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Dominique Nahas, Margaret Evangeline, Jonathan Goodman, Jennie Lamensdorf - Sabachthani - Art and Literature Series Event
FREE - Berger Forum doors open at 5:30 p.m.
Artist Margaret Evangeline, poet and art writer Jonathan Goodman, art critic Dominique Nahas and curator Jennie Lamensdorf discuss art’s potential to mirror social issues without subverting the aesthetic nature of art making. Under discussion is Evangeline’s work Sabachthani, reflective of concerns around her son’s third deployment in Iraq in light of Simone Weill’s 1940 essay “The Iliad or the Poem of Force.” Evangeline’s Southern heritage and exposure to its gun culture has shaped her artistic practice that incorporates gunshot markings on stainless steel canvases that she describes as “painting without paint.” Goodman reads three poems he contributes to Sabachthani addressing love, loss, and war.
On May 1, 2012, artist Margaret Evangeline heard President Obama’s speech broadcast live from Bagram Air Base in Afghanistan projecting the end of a ten-year war. She listened with mixed reaction, as for her the sense of jeopardy and urgency shared by families of serving soldiers was lacking in America’s national collective consciousness. The Obama speech sealed Evangeline’s resolve to finish a personal project that she started in 2011 to relieve the constant emotional challenge of her concern for her eldest son Michael, who was in his third deployment to Iraq. The project is a collaboration that linked Evangeline to soldiers on the military air base, Balad, in Iraq. The work, completed in 2011, is unveiled in her new monograph Sabachthani: Why Have You Forsaken Me? (Charta 2012). This deeply personal and emotional work in two parts (The Stations and The Chorus) combines the artist’s signature gunshot markings on stainless steel with poetry and iconic press images of the 1960s.
Copies of the book are available for purchase and signing at the event after audience Q&A.
New York-based, Louisiana-born artist Margaret Evangeline has long experimented with aesthetically resistant material. Her primal battering of form result in a surprisingly feminine voice, attuned to simplicity at the service of complex social and psychic concerns. She is perhaps best known for her use of gunshot and mirror polished stainless steel. Evangeline’s work is widely collected and discussed in the press. Her paintings are in numerous museum collections including New Orleans Museum of Art, Knoxville Art Museum, Rose Art Museum, CU Boulder Art Museum, Ogden Museum of Southern Art, Tucson Museum of Art, Hilliard Museum, and Tennessee State Museum.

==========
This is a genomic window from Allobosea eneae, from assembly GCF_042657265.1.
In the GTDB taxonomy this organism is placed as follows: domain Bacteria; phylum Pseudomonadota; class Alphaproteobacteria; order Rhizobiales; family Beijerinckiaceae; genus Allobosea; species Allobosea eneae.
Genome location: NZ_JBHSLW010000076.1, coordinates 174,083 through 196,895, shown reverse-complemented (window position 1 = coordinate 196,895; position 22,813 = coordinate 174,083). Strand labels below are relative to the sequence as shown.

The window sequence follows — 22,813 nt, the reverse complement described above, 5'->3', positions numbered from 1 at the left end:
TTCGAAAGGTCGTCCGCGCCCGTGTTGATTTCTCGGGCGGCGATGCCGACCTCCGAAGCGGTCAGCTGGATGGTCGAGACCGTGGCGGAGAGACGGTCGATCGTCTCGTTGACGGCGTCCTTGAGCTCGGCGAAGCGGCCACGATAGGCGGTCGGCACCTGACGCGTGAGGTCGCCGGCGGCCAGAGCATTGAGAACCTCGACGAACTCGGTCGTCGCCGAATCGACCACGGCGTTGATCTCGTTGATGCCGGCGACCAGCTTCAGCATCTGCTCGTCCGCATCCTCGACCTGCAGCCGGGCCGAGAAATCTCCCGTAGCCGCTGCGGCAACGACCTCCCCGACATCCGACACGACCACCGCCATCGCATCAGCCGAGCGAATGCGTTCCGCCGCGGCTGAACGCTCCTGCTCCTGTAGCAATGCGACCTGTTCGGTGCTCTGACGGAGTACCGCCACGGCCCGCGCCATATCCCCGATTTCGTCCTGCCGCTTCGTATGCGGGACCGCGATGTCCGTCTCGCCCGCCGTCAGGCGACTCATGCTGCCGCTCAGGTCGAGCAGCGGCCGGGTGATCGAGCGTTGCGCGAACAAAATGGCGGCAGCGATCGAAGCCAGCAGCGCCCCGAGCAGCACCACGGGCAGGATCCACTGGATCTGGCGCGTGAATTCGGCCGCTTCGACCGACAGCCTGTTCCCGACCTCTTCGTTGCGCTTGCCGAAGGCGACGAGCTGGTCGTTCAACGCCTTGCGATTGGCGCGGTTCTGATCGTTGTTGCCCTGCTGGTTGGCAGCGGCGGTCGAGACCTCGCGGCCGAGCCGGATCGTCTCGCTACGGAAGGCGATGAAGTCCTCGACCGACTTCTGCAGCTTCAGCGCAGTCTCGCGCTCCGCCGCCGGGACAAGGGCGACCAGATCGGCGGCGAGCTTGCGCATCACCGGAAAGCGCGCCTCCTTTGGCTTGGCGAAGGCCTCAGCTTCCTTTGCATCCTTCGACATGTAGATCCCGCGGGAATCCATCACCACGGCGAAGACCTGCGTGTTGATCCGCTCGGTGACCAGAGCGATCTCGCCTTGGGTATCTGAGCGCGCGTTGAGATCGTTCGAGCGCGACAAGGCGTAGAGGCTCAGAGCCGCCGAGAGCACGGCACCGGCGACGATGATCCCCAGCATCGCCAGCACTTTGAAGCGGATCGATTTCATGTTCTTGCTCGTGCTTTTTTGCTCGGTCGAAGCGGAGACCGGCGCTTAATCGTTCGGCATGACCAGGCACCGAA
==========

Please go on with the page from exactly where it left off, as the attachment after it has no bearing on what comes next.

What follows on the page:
Dominique Nahas is an independent curator and critic based in New York City. His articles and reviews have appeared in Art in America, ARTnews, Flash Art, and Sculpture, among many other notable publications. Trained as an art historian and curator, Nahas has organized numerous museum and gallery exhibitions, including the first American retrospectives of conceptualist Les Levine and feminist Nancy Spero. He teaches critical studies at the Pratt Institute, and is a Critique Faculty member of the New York Studio Residency Program. His most recent monograph, The Worlds of Hunt Slonem (Vendome Press) was published in November 2011.
Jonathan Goodman is a poet and art writer based in New York City where he teaches at Pratt Institute. The recipient of two grants from the New York Foundation for the Arts, he published his first collection of poems, Metropolitan Rooms, in 1994. He is currently working on a second manuscript, intended to be a gathering of selected poems with an emphasis on recent writing. As an art writer, Goodman has contributed to Art in America, Sculpture, and Yishu Journal of Contemporary Chinese Art.
Jennie Lamensdorf is the curator at Francis J. Greenburger Collection, Art-in-Buildings at Time Equities, Inc.
Conceived and organized by Arezoo Moseni, and in its fourth year, Art and Literature Series events bring forth pollinations across the literary and visual arts with readings and discussions by acclaimed artists and authors.